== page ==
Originally Posted by WDBCB20 View Post
Yes, I looked at that post in astonishment why you would:
1. Tear out a perfectly good condenser
2. Replace it at a cost of $275 + labor (unless DIY)
3. Install a new drier + labor and draw a vacuum again

Only to still end up with a system straining a compressor not designed for r134 lukewarmly (pun intended) endorsed by Klima as follows:
Older condensers are fin and tube, this isn't as efficient as a cross flow where the tubes are flat and each tube had 5 ish internal passages. ( Think single tube depth engine radiator Vs multi depth. )

Leaving a fin and tube unit in the car will actually lead to higher system pressures because of poor heat flow. A patch for a fin and tube would be to jumper / add a pressure switch to the aux electric fan for better air flow.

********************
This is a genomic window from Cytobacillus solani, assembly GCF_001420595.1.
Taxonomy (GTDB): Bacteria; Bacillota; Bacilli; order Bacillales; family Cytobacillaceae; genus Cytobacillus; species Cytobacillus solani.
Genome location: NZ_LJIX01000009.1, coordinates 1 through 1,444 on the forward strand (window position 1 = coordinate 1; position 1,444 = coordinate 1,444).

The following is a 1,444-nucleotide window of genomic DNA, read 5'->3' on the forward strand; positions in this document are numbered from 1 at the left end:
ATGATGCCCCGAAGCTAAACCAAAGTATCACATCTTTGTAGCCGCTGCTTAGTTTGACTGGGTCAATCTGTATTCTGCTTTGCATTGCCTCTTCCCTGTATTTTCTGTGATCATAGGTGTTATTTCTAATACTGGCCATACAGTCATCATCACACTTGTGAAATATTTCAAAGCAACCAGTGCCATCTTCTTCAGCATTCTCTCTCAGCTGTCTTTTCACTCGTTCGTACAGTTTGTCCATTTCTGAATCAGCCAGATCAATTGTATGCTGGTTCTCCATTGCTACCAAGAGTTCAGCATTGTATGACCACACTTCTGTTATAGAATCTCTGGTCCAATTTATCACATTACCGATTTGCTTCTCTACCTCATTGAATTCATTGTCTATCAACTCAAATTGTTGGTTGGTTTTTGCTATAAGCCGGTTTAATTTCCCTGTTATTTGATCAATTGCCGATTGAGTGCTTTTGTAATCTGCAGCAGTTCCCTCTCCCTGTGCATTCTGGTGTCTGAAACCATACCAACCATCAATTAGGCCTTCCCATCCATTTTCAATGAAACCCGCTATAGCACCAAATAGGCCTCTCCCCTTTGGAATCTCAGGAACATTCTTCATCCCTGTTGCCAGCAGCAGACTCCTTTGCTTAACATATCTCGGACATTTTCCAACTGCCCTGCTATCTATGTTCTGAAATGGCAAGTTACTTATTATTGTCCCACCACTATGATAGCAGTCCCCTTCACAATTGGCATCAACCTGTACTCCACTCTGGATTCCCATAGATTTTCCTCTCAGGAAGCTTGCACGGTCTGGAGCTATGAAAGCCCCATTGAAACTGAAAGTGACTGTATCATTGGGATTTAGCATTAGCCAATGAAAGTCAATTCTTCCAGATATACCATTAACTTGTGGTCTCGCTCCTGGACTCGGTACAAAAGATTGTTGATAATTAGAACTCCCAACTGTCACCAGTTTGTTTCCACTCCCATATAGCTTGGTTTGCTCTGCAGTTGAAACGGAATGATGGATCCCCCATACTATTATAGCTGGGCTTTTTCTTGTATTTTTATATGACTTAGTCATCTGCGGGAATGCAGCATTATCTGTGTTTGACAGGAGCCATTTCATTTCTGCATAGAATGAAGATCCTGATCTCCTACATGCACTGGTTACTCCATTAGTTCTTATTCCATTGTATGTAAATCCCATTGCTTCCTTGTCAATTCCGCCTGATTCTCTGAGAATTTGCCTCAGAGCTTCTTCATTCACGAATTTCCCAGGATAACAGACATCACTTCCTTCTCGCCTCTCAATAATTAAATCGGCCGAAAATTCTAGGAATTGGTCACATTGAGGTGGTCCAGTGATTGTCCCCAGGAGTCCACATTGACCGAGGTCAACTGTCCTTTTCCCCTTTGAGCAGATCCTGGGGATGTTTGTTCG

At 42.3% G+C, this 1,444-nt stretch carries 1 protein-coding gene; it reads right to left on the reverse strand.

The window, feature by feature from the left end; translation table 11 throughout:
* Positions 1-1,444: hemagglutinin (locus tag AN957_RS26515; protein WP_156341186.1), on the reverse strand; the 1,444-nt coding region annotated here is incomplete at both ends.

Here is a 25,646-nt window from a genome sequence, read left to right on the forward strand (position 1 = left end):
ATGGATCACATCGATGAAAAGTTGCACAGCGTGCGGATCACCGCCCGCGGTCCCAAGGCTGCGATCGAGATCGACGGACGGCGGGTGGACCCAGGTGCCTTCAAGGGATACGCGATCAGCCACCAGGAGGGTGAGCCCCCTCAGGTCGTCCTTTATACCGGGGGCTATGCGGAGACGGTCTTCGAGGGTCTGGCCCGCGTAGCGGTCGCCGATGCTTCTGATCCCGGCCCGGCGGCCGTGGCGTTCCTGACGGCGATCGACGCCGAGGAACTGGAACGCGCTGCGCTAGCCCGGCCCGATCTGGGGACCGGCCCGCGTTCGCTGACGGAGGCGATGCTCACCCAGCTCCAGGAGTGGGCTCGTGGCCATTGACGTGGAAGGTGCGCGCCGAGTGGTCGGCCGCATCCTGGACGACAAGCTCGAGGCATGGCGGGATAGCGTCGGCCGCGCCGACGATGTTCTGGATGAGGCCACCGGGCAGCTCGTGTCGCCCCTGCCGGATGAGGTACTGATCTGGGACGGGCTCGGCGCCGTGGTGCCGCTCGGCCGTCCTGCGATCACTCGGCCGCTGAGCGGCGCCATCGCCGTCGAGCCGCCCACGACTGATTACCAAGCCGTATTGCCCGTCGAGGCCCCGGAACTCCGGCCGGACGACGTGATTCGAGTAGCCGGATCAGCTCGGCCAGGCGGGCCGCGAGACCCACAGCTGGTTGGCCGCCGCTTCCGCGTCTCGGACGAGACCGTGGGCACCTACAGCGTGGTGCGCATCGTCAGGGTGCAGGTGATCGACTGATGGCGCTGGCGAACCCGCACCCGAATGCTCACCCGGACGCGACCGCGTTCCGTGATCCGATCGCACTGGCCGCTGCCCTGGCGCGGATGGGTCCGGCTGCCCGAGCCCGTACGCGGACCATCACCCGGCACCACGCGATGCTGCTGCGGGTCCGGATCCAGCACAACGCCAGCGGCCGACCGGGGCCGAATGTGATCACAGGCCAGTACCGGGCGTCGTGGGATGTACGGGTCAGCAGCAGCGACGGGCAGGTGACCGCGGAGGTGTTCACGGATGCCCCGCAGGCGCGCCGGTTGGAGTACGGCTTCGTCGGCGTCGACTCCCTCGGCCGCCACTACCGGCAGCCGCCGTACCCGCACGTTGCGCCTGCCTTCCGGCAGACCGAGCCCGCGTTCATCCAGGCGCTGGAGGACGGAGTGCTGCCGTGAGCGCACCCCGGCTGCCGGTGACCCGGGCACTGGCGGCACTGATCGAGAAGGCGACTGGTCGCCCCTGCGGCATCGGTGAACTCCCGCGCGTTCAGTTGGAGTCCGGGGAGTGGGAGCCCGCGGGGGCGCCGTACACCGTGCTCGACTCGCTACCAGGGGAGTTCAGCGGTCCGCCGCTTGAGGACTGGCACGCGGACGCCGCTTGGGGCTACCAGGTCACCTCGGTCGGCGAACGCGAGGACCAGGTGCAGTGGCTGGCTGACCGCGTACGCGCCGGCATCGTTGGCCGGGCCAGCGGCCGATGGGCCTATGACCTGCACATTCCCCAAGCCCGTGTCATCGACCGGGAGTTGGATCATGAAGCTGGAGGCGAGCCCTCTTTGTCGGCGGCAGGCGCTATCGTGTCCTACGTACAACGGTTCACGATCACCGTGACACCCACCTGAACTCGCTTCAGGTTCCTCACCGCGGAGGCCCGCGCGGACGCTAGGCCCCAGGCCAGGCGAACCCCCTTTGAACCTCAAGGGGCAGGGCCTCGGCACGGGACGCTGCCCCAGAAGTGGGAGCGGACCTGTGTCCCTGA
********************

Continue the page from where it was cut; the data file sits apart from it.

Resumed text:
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  #12  
Old 10-09-2018, 08:06 AM
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To repeat; I HAVE changed the compressor to an R134-compatible version. The reason for spending the money/effort on the condenser is as stated above by 97 SL.
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  #13  
Old 10-10-2018, 06:41 PM
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Quote:
Originally Posted by 97 SL320 View Post
After a run, feel the heater hoses. If both are hot you have hot water flow fighting the AC.

On all my cars regardless of brand, I add a ball valve to positively shut off heater water flow. On a car without a heater valve, you end up having a hot heater core in the passenger compartment not to mention air leaking around the diverter doors.

I use a 3/8" pipe thread valve and a 6" long piece of pipe cut in half. The OD of 3/8" pipe is slightly larger than 5/8 and slightly smaller than 3/4" so it works with both common sizes of heater hose.
Is it possible for you to post a pic or two of your bypass setup? Curious to see it in the engine compartment.